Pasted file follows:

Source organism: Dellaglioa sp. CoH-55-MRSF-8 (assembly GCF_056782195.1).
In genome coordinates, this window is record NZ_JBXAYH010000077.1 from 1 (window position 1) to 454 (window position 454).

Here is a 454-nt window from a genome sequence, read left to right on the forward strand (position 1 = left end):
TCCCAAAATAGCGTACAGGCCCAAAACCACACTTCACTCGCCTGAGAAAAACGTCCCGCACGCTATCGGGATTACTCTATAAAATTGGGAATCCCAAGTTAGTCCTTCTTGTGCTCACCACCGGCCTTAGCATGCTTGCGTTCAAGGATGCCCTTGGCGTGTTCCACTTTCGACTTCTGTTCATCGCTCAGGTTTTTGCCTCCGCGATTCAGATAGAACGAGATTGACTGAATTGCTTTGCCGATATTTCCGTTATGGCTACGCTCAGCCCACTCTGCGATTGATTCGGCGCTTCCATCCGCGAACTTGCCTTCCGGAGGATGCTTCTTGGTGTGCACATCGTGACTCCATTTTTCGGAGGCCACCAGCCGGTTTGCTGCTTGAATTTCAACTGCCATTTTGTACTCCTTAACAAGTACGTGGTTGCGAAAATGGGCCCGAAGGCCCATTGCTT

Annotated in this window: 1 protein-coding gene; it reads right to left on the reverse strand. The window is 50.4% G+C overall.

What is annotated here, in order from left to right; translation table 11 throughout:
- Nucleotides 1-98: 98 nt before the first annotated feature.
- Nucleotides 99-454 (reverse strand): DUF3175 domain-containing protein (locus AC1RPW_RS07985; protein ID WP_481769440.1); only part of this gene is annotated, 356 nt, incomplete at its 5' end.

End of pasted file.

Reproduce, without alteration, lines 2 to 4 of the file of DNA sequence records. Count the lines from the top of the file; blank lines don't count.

In genome coordinates, this window is record NZ_JBXAYH010000077.1 from 1 (window position 1) to 454 (window position 454).

Here is a 454-nt window from a genome sequence, read left to right on the forward strand (position 1 = left end):
TCCCAAAATAGCGTACAGGCCCAAAACCACACTTCACTCGCCTGAGAAAAACGTCCCGCACGCTATCGGGATTACTCTATAAAATTGGGAATCCCAAGTTAGTCCTTCTTGTGCTCACCACCGGCCTTAGCATGCTTGCGTTCAAGGATGCCCTTGGCGTGTTCCACTTTCGACTTCTGTTCATCGCTCAGGTTTTTGCCTCCGCGATTCAGATAGAACGAGATTGACTGAATTGCTTTGCCGATATTTCCGTTATGGCTACGCTCAGCCCACTCTGCGATTGATTCGGCGCTTCCATCCGCGAACTTGCCTTCCGGAGGATGCTTCTTGGTGTGCACATCGTGACTCCATTTTTCGGAGGCCACCAGCCGGTTTGCTGCTTGAATTTCAACTGCCATTTTGTACTCCTTAACAAGTACGTGGTTGCGAAAATGGGCCCGAAGGCCCATTGCTT